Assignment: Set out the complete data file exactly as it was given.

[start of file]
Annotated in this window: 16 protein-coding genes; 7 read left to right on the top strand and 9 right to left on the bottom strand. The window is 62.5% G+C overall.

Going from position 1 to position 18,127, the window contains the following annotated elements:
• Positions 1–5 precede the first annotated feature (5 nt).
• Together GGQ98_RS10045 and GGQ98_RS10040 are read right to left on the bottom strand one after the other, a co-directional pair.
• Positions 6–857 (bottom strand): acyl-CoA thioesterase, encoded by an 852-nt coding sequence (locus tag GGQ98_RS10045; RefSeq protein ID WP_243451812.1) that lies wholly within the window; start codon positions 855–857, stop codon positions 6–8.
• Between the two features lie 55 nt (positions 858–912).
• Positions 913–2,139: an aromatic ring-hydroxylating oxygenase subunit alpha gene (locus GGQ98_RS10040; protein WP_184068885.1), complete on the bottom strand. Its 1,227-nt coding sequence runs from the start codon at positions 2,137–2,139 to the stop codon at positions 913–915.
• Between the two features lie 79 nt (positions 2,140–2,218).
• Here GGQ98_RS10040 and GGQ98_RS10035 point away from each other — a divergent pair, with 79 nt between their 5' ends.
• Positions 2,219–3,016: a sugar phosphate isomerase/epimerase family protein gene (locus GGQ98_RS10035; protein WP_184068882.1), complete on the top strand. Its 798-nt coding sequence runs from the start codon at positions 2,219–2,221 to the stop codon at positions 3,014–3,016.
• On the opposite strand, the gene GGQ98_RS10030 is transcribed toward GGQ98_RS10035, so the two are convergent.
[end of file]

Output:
Annotated in this window: 16 protein-coding genes; 7 read left to right on the top strand and 9 right to left on the bottom strand. The window is 62.5% G+C overall.

Going from position 1 to position 18,127, the window contains the following annotated elements:
• Positions 1–5 precede the first annotated feature (5 nt).
• Together GGQ98_RS10045 and GGQ98_RS10040 are read right to left on the bottom strand one after the other, a co-directional pair.
• Positions 6–857 (bottom strand): acyl-CoA thioesterase, encoded by an 852-nt coding sequence (locus tag GGQ98_RS10045; RefSeq protein ID WP_243451812.1) that lies wholly within the window; start codon positions 855–857, stop codon positions 6–8.
• Between the two features lie 55 nt (positions 858–912).
• Positions 913–2,139: an aromatic ring-hydroxylating oxygenase subunit alpha gene (locus GGQ98_RS10040; protein WP_184068885.1), complete on the bottom strand. Its 1,227-nt coding sequence runs from the start codon at positions 2,137–2,139 to the stop codon at positions 913–915.
• Between the two features lie 79 nt (positions 2,140–2,218).
• Here GGQ98_RS10040 and GGQ98_RS10035 point away from each other — a divergent pair, with 79 nt between their 5' ends.
• Positions 2,219–3,016: a sugar phosphate isomerase/epimerase family protein gene (locus GGQ98_RS10035; protein WP_184068882.1), complete on the top strand. Its 798-nt coding sequence runs from the start codon at positions 2,219–2,221 to the stop codon at positions 3,014–3,016.
• On the opposite strand, the gene GGQ98_RS10030 is transcribed toward GGQ98_RS10035, so the two are convergent.